In the Spotlight – 112: Japan

Post 536

Home of the highest life expectancy of any country on Earth, 85 for men and 87.3 for women. Where Misao Okawa was born, the oldest Japanese person ever, the oldest person ever born in Asia and the fifth oldest human ever, born on March 5, 1898 and died recently, on April 1, 2015, aged 117. The country never signed a peace treaty with Russia at the end of the Second World War, meaning these two countries are still engaged in that war. Japanese people consider black cats to be good luck. It has the second most volcanoes of any country on Earth with 108 of them, all active. It’s had 22 Nobel Prize winners to date. Most of their cities do not have street names. Instead, they’re divided up into numbered blocks. And it’s where karaoke was invented. Today, we’re in the Land of the Rising Sun, Japan.

Japan is a country made up of 6,852 islands located in East Asia and surrounded by the Pacific Ocean. The four main and largest islands are Hokkaido, Honshu (home to 80% of the population), Kyushu and Shikoku. It has the 10th largest population of any country with nearly 127 million people, and is the 62nd largest country at nearly 146,000 square miles. The red disc at the centre of the country’s flag represents the Sun, whilst the white that surrounds it symbolises peace.

Japan is home to a quirky mix of Asian, European and North American influences plus traditional Japanese culture. It’s an artistically minded place and has an eclectic and diverse music scene. It’s also famed for its cuisine, literature, anime and sport, including sumo and baseball, the most watched sport in the country. The Japanese are conversationalists, helpful, incredibly polite and peaceful.

Their country is mostly a mountainous and densely forested one, famed for its gardens, shrines, temples and hot springs. An ethereal and otherworldly country.

There are many great places and sites to visit, too many to list here. You have thoughtful shrines to the memory of horror and the promotion of peace in the Hiroshima and Nagasaki Peace Parks, there to commemorate those lost and what happened on August 6 and August 9 in 1945, when the United States dropped two atomic bombs on each city. Each now rebuilt and each truly amazing places to visit. Elsewhere, there’s Mount Fuji to see, an isangelous vista of foreboding doom sitting pretty on the horizon. Then there’s Rokuon-ji, a Zen Buddhist temple in a sublime garden complex. A wonderful traditional temple, one of the best, set on the water’s edge against a backdrop of supreme grace, a scene that makes one calefacient inside. And then there’s Shiretoko National Park, a stunning landscape enriched by its peaceful nature, the simplistic combination of calming blue water, a ribbon of lush thick trees and the hazy sharpness of the mountains looming behind. An elegant place.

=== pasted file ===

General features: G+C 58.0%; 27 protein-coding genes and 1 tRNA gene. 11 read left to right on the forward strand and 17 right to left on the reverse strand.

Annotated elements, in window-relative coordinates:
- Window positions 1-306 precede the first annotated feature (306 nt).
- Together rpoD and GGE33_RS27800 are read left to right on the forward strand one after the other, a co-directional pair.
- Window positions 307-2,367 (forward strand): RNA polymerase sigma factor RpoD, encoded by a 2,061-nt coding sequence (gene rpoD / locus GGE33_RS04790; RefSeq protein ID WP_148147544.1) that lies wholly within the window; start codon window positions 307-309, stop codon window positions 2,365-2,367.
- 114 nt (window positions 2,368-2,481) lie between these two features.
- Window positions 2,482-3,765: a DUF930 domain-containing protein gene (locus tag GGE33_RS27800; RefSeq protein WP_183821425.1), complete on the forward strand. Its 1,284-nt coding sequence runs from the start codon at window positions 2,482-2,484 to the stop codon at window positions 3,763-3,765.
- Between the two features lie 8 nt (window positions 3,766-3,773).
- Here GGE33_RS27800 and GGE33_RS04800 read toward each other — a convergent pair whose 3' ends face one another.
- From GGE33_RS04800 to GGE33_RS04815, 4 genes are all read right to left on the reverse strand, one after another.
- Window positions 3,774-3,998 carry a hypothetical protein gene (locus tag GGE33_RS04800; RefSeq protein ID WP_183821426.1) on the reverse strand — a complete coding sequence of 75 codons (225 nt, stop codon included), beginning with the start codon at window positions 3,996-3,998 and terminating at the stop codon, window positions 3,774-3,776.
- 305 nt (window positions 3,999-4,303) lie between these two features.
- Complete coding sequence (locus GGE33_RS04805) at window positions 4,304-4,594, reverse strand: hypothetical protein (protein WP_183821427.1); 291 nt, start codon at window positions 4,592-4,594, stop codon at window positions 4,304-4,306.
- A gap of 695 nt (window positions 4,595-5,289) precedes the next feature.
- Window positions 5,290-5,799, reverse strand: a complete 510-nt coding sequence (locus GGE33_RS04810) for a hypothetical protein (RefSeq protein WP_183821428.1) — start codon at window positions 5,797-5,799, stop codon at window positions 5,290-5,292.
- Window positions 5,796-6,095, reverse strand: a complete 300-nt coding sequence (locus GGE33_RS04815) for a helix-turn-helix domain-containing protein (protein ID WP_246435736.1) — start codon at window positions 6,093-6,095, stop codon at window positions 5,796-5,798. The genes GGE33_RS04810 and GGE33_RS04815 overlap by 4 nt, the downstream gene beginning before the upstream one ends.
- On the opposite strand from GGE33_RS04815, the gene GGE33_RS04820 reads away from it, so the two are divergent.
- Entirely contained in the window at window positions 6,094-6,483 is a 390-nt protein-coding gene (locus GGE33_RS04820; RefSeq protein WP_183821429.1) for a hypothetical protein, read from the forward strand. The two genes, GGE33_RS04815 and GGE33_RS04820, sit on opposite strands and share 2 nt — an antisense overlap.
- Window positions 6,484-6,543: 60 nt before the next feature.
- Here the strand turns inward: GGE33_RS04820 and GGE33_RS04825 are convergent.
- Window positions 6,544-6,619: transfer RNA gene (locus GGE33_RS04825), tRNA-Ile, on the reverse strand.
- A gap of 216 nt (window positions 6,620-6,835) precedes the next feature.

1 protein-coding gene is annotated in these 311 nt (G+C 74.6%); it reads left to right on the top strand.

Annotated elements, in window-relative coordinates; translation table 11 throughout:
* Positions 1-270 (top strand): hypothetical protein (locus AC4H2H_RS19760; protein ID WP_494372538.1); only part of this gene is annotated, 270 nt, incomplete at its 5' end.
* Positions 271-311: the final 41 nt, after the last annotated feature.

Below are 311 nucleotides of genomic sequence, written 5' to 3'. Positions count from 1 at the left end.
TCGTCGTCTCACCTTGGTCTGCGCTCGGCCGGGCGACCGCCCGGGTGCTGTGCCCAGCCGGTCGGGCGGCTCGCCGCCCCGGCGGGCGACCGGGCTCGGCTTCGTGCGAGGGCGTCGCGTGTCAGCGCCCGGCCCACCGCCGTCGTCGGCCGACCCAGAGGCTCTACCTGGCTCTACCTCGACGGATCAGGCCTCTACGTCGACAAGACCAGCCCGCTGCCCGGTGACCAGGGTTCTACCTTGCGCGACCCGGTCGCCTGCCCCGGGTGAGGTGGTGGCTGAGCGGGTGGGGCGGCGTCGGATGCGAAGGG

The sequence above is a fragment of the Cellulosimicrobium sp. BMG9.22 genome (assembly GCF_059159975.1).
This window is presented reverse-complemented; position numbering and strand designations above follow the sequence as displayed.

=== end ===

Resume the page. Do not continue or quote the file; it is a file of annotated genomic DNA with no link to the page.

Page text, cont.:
I think the best sight of Japan is Yakushima. A subtropical island famed for its enchanting fairytale forest. The startling green canvas cocoons you inside an alien and Elysian atmosphere. The trees, some enormous and some incredibly thin, are twisted, bent and in a multitude of unusual shapes, with some draped over rocks as if they have melted. It doesn’t feel like one is on Earth, it feels like a prelapsarian dream, engrained with a raimentless beauty unlike anything else. It’s pulchritudinous to the highest degree. A place creating a childlike innocent vibe that is Japan in an exquisite essence.

Japan. The country of peace, rich culture and karaoke.

Ciao :)(:


Images: 1) The flag of Japan (credit: wikimedia.org), 2) Yakushima Forest (credit: alljapantours.com), 3) Yakushima Forest (credit: japantravel.com)


Please feel free check out the latest posts from my other two blogs:

The Indelible Life of Me
New Post Every Sunday
Click Here to Read the Latest Post

Hark Around the Words
New Posts Every Monday, Wednesday and Friday
Click Here to Read the Latest Post


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